Environmentalists & California AG Sue To Block Eastgate Plan

Within less than a month, two lawsuits have been filed against the Federal Aviation Administration, the San Bernardino International Airport and Hillwood Enterprises targeting the Eastgate air logistics facility, which local officials have touted as a major breakthrough for the long-awaited civilian reconversion of Norton Air Force Base.
The first of those suits was filed on January 29, 2019 with the United States Court of Appeals for the Ninth Circuit, in the form of a petition for review of the Federal Aviation Administration’s finding that there were no significant environmental impacts from the project. That action was brought by the Center for Community Action & Environmental Justice, the Sierra Club, Teamsters Local 1932 and two private citizens, Shana Sater and Martha Romero.
Today, California Attorney General Xavier Becerra came to San Bernardino to announce that his office had filed a civil suit against the same three entities – the Federal Aviation Administration, the San Bernardino International Airport Authority and Hillwood Enterprises – contesting the  approval of the air cargo logistics center.
On December 23, 2019, the Federal Aviation Administration issued a finding that the construction of the massive-scale project on the northeast portion of what was formerly Norton Air Force Base will have no significant impact on the environment that can not in some fashion be mitigated. Seven days later, on December 30, the San Bernardino International Airport Authority approved a 35-year ground lease with master developer Hillwood Enterprises for roughly 100 acres of land at the aerodrome to move that project toward reality.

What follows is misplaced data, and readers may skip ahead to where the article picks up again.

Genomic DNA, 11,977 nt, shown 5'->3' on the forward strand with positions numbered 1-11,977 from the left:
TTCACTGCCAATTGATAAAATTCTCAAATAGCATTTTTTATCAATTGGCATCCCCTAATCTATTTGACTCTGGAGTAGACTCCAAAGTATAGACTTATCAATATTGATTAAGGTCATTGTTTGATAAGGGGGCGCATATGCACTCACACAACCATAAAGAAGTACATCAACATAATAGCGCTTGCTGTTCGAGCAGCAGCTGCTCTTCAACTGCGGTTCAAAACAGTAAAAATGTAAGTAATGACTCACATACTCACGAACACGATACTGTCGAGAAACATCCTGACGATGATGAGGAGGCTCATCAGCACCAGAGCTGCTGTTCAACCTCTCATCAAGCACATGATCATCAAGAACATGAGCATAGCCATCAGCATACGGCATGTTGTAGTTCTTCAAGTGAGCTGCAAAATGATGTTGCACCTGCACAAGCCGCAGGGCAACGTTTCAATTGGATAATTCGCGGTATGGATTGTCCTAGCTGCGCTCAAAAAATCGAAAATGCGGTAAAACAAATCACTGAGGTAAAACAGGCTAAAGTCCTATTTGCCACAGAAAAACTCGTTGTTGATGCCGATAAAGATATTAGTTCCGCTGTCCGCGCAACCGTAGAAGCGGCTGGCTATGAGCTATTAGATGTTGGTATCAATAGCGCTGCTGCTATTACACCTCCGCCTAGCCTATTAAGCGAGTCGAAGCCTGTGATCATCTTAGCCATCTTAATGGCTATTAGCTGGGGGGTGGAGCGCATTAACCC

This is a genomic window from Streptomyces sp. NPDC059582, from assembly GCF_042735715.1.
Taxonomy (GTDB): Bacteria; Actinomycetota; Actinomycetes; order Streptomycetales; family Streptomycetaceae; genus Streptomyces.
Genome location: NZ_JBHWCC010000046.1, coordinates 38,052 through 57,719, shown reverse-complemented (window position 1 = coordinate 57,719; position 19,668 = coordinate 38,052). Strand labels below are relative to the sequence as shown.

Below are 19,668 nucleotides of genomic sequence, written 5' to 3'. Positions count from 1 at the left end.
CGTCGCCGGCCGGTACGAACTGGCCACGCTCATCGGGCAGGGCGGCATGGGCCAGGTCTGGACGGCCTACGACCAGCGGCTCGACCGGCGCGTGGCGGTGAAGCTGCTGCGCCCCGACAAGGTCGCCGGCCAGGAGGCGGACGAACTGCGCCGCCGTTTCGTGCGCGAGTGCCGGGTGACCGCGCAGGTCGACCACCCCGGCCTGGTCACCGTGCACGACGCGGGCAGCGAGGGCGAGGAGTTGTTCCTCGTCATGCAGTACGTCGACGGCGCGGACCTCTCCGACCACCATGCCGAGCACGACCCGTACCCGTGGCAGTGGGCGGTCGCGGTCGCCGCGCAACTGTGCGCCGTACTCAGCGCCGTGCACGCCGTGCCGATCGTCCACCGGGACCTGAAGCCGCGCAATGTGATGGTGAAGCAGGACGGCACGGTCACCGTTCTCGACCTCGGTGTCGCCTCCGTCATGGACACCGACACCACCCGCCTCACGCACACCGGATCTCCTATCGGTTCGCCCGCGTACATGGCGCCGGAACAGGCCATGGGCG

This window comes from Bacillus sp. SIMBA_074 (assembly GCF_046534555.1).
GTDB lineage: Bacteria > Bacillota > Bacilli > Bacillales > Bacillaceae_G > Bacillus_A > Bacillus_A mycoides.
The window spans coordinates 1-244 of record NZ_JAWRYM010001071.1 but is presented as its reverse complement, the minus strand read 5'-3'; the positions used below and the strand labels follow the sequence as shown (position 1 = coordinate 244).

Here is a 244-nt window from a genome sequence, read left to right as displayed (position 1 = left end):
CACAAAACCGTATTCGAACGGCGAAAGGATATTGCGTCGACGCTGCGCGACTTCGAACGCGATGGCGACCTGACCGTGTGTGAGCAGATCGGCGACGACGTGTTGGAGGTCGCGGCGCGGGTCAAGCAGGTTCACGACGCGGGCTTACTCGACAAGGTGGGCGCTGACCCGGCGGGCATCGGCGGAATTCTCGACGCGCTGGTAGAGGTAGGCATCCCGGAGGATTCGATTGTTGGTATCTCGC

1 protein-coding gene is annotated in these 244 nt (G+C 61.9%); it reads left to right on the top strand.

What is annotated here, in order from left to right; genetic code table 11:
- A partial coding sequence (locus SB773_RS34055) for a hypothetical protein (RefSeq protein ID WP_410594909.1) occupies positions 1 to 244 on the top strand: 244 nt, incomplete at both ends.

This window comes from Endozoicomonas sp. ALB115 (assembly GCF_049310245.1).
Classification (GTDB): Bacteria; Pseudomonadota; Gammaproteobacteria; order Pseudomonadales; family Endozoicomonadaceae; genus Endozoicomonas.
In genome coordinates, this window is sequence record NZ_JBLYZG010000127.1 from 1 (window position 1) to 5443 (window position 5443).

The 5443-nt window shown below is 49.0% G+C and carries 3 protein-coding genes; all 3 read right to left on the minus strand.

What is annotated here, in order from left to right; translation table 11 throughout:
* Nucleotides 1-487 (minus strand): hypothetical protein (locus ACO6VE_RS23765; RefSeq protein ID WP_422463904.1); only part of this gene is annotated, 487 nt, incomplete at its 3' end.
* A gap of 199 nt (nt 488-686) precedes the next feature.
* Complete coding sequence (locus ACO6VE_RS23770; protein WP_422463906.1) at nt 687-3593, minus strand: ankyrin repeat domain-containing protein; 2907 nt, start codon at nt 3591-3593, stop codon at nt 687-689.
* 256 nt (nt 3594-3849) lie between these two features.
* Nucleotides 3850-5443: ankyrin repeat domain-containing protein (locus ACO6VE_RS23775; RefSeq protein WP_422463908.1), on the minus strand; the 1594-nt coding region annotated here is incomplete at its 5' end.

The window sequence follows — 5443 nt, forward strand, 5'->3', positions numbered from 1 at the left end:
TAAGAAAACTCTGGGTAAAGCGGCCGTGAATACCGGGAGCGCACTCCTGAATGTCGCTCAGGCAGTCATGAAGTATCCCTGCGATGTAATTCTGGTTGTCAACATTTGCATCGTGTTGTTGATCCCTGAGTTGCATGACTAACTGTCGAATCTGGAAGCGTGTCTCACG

According to the environmental impact report on the project, “San Bernardino International Airport Authority proposes to develop the Eastgate Air Cargo Facility to accommodate the demand for air cargo logistics operations” and the project will involve “construction of taxilanes and an aircraft parking apron to accommodate up to 14 aircraft, a 658,500-square-foot distribution center with connecting aircraft ramps, two 25,000-square-foot maintenance buildings, and automobile parking with approximately 2,000 parking stalls.” The upshot of the environmental impact report, which was paid for by Hillwood, was that the environmental review of the project was comprehensive, and measures built into the conditions of approval for the project will ensure mitigation of air and noise pollution and increased truck traffic.
The San Bernardino International Airport Authority was formed as a joint powers authority to oversee the civilian use conversion of Norton Air Force Base after it was shuttered in 1994, involving the County of San Bernardino and the cities of San Bernardino, Colton, Highland and Loma Linda. For more than two decades, despite the diversion of over $350 million in local tax money and federal and state infusions of funds that included $142 million ventured toward the creation of a modern passenger terminal and concourse, and another $210 million invested in airport facilities, the airport languished, with only marginal income generated from the leasing of hangar space. Much of the facility for more than two decades sat fallow and virtually unused, as the airport has yet to host any commercial airlines, although corporate jets and other private pilots did land at the Million Air corporate aviation facility from 2010 until 2012.